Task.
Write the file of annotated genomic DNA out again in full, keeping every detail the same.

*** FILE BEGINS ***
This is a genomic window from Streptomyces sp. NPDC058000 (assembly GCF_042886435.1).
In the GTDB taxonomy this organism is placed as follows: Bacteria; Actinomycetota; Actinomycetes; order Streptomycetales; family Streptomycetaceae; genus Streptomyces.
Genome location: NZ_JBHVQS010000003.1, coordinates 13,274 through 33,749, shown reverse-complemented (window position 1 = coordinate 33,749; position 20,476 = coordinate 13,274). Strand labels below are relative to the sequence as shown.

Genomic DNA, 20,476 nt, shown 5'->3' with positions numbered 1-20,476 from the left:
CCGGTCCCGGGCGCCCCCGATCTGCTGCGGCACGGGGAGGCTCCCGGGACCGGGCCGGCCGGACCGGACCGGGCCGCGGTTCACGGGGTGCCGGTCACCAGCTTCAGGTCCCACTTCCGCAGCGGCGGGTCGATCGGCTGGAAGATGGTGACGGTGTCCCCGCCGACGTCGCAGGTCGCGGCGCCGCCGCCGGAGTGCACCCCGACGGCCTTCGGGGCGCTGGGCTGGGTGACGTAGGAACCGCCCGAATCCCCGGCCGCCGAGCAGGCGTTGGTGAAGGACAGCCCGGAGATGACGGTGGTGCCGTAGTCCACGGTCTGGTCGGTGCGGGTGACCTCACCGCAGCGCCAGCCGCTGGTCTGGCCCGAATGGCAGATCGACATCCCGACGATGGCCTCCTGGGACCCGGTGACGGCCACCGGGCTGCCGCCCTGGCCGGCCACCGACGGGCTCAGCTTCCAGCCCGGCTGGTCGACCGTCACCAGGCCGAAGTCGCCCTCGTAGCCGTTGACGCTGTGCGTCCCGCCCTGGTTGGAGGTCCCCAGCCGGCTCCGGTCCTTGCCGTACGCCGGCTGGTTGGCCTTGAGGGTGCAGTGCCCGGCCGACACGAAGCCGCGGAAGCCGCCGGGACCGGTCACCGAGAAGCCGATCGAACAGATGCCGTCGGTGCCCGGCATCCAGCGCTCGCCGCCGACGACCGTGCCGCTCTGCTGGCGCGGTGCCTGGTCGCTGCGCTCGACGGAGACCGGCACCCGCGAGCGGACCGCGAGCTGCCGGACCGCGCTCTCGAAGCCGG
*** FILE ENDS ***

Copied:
This is a genomic window from Streptomyces sp. NPDC058000 (assembly GCF_042886435.1).
In the GTDB taxonomy this organism is placed as follows: Bacteria; Actinomycetota; Actinomycetes; order Streptomycetales; family Streptomycetaceae; genus Streptomyces.
Genome location: NZ_JBHVQS010000003.1, coordinates 13,274 through 33,749, shown reverse-complemented (window position 1 = coordinate 33,749; position 20,476 = coordinate 13,274). Strand labels below are relative to the sequence as shown.

Genomic DNA, 20,476 nt, shown 5'->3' with positions numbered 1-20,476 from the left:
CCGGTCCCGGGCGCCCCCGATCTGCTGCGGCACGGGGAGGCTCCCGGGACCGGGCCGGCCGGACCGGACCGGGCCGCGGTTCACGGGGTGCCGGTCACCAGCTTCAGGTCCCACTTCCGCAGCGGCGGGTCGATCGGCTGGAAGATGGTGACGGTGTCCCCGCCGACGTCGCAGGTCGCGGCGCCGCCGCCGGAGTGCACCCCGACGGCCTTCGGGGCGCTGGGCTGGGTGACGTAGGAACCGCCCGAATCCCCGGCCGCCGAGCAGGCGTTGGTGAAGGACAGCCCGGAGATGACGGTGGTGCCGTAGTCCACGGTCTGGTCGGTGCGGGTGACCTCACCGCAGCGCCAGCCGCTGGTCTGGCCCGAATGGCAGATCGACATCCCGACGATGGCCTCCTGGGACCCGGTGACGGCCACCGGGCTGCCGCCCTGGCCGGCCACCGACGGGCTCAGCTTCCAGCCCGGCTGGTCGACCGTCACCAGGCCGAAGTCGCCCTCGTAGCCGTTGACGCTGTGCGTCCCGCCCTGGTTGGAGGTCCCCAGCCGGCTCCGGTCCTTGCCGTACGCCGGCTGGTTGGCCTTGAGGGTGCAGTGCCCGGCCGACACGAAGCCGCGGAAGCCGCCGGGACCGGTCACCGAGAAGCCGATCGAACAGATGCCGTCGGTGCCCGGCATCCAGCGCTCGCCGCCGACGACCGTGCCGCTCTGCTGGCGCGGTGCCTGGTCGCTGCGCTCGACGGAGACCGGCACCCGCGAGCGGACCGCGAGCTGCCGGACCGCGCTCTCGAAGCCGG